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Conner v. Secretary, Department of Corrections

United States District Court, M.D. Florida, Tampa Division

January 9, 2017

ANTONIO CONNER, Petitioner,
v.
SECRETARY, DEPARTMENT OF CORRECTIONS, Respondent.

          ORDER

          JAMES D. WHITTEMORE JUDGE

         Petitioner, a Florida inmate filed a Petition for Writ of Habeas Corpus under 28 U.S.C. § 2254, challenging his 2012 conviction for robbery with a firearm in Hillsborough County, Florida . (Dkt. 1), which Respondent opposes (Dkt. 6). Upon consideration, the petition is DENIED.

         PROCEDURAL HISTORY

         Petitioner was charged with robbery with a firearm (Respondent's Ex. 1, Vol. V, record pp. 194-97).[1] Before trial, Petitioner filed a motion to suppress Deputy William Sims' out-of-court and in-court identification of him(Id., Vol. I, record pp. 28-34). The motion was denied after an evidentiary hearing (Id., Vol. IV). Petitioner was found guilty of robbery with a firearm and sentenced to life as a prison release reoffender (Id., Vol. I, record p. 79; 80-94).

         On appeal, his appellate counsel filed an Anders brief, [2] concluding that there was no . meritorious basis for a claim of significant reversible error (Respondent's Ex. 2). The state appellate court affirmed without discussion (Respondent's Ex. 6); Conner v. State, 136 So.3d 599 (Fla. 2d DC A 2014) [table]. Thereafter, Petitioner filed a petition in the appellate court alleging ineffective assistance of appellate counsel (Respondent's Ex. 11). That court denied the petition (Respondent's Ex. 13). In his federal habeas petition, Petitioner raises a single ground for relief:

Appellate counsel was ineffective in failing to argue that the trial court abused its discretion when it denied his motion to suppress the out-of-court and any in-court identification of him by Deputy Sims.

         STANDARDS OF REVIEW

         Standard of Review Under the AEDPA[3]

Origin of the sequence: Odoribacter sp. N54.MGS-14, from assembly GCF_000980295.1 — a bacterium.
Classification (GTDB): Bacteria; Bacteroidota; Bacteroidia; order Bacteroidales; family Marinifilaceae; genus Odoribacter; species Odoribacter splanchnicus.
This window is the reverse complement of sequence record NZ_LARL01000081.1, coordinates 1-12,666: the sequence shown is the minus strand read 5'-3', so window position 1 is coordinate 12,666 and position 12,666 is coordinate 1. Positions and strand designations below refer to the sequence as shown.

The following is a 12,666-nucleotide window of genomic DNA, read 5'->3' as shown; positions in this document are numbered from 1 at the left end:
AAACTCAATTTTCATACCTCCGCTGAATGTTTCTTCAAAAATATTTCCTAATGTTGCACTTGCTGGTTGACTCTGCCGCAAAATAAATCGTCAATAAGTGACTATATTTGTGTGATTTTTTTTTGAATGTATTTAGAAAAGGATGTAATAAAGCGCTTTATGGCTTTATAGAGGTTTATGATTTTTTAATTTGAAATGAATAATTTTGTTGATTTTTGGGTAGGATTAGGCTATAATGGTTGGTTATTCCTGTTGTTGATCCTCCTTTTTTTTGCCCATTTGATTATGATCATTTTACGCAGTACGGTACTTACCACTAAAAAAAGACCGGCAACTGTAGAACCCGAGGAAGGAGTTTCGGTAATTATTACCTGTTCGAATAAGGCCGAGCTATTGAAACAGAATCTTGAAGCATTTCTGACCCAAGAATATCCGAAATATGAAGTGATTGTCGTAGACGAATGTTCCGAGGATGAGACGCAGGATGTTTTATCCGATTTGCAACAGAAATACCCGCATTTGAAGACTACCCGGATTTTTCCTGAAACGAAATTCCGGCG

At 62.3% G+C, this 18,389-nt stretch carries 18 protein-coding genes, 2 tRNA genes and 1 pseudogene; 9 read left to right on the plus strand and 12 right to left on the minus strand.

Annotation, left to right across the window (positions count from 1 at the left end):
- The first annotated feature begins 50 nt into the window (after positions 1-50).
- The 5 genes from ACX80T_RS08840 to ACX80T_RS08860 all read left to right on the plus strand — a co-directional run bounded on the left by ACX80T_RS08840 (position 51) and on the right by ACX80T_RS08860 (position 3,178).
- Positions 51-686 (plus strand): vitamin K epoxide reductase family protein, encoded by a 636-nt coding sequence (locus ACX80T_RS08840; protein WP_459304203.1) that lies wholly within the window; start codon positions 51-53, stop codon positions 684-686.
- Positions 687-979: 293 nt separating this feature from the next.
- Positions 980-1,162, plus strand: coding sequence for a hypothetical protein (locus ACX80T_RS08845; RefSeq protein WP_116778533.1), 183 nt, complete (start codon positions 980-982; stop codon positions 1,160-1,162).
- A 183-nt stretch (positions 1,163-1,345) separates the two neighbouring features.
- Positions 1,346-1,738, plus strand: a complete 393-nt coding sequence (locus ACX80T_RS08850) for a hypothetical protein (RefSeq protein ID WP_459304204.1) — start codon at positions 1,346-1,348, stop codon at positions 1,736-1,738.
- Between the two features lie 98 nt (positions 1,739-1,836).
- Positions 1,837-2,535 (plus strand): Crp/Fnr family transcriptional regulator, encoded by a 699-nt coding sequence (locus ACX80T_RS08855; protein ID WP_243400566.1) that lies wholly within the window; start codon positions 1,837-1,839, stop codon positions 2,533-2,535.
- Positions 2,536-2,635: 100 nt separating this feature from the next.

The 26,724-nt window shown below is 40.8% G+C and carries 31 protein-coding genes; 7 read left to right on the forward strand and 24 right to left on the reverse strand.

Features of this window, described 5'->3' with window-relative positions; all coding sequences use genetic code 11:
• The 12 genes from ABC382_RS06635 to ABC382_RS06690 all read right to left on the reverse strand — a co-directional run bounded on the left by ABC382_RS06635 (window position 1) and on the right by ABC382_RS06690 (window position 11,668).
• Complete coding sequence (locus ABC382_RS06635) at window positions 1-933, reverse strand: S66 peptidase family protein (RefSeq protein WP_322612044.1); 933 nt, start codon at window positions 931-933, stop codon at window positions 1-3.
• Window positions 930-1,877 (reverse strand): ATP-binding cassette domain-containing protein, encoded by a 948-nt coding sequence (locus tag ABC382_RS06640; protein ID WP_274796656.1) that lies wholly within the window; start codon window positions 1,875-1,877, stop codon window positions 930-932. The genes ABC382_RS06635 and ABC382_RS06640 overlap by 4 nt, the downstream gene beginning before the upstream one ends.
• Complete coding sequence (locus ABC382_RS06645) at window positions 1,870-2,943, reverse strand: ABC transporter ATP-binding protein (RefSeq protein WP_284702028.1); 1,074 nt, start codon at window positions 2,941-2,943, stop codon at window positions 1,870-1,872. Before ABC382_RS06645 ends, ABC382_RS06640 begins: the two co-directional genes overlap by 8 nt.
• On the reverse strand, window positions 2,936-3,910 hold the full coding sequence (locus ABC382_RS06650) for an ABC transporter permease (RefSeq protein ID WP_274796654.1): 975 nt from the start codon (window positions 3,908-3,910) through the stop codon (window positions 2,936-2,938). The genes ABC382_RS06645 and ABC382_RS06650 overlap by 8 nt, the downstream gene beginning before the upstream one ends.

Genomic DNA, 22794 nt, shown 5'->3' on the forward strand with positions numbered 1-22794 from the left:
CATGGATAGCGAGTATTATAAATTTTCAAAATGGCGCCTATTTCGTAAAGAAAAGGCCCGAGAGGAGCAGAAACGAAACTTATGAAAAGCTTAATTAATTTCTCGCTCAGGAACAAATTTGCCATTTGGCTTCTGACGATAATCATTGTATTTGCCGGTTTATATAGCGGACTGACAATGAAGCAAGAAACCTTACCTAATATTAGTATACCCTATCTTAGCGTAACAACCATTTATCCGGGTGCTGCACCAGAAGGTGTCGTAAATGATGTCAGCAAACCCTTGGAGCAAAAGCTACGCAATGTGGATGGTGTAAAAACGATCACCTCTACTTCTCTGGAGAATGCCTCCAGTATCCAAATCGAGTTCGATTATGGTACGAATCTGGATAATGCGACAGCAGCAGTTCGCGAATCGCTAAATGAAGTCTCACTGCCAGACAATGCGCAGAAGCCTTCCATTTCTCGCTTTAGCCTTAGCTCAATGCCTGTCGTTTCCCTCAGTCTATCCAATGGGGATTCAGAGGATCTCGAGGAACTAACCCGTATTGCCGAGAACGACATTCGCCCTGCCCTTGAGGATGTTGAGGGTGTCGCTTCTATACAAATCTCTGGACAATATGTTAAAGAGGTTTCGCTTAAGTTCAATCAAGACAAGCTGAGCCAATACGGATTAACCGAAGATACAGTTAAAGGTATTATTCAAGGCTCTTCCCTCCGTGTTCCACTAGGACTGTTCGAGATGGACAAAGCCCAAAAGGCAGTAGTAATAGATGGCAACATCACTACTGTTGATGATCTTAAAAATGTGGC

Habeas relief can only be granted if a petitioner is in custody "in violation of the Constitution or laws or treaties of the United States." 28 U.S.C. § 2254(a). Section 2254(d), which sets forth a highly deferential standard for federal court review of a state court adjudication, provides:

An application for a writ of habeas corpus on behalf of a person in custody pursuant to the judgment of a State court shall not be granted with respect to any claim that was adjudicated on the merits in State court proceedings unless the adjudication of the claim-
(1) resulted in a decision that was contrary to, or involved an unreasonable application of, clearly established Federal law, as determined by the Supreme Court of the United States; or
(2) resulted in a decision that was based on an unreasonable determination of the facts in light of the evidence presented in the State court proceeding.

         In Williams v. Taylor, 529 U.S. 362, 412-13 (2000), the Supreme Court interpreted this deferential standard:

In sum, § 2254(d)(1) places a new constraint on the power of a federal habeas court to grant a state prisoner's application for a writ of habeas corpus with respect to claims adjudicated on the merits in state court. Under § 2254(d)(1), the writ may issue only if one of the following two conditions is satisfied-the state-court adjudication resulted in a decision that (1) "was contrary to . . . clearly established Federal Law, as determined by the Supreme Court of the United States" or (2) "involved an unreasonable application of. . . clearly established Federal law, as determined by the Supreme Court of the United States." Under the "contrary to" clause, a federal habeas court may grant the writ if the state court arrives at a conclusion opposite to that reached by this Court on a question of law or if the state court decides a case differently than this Court has on a set of materially indistinguishable facts. Under the "unreasonable application" clause, a federal ...

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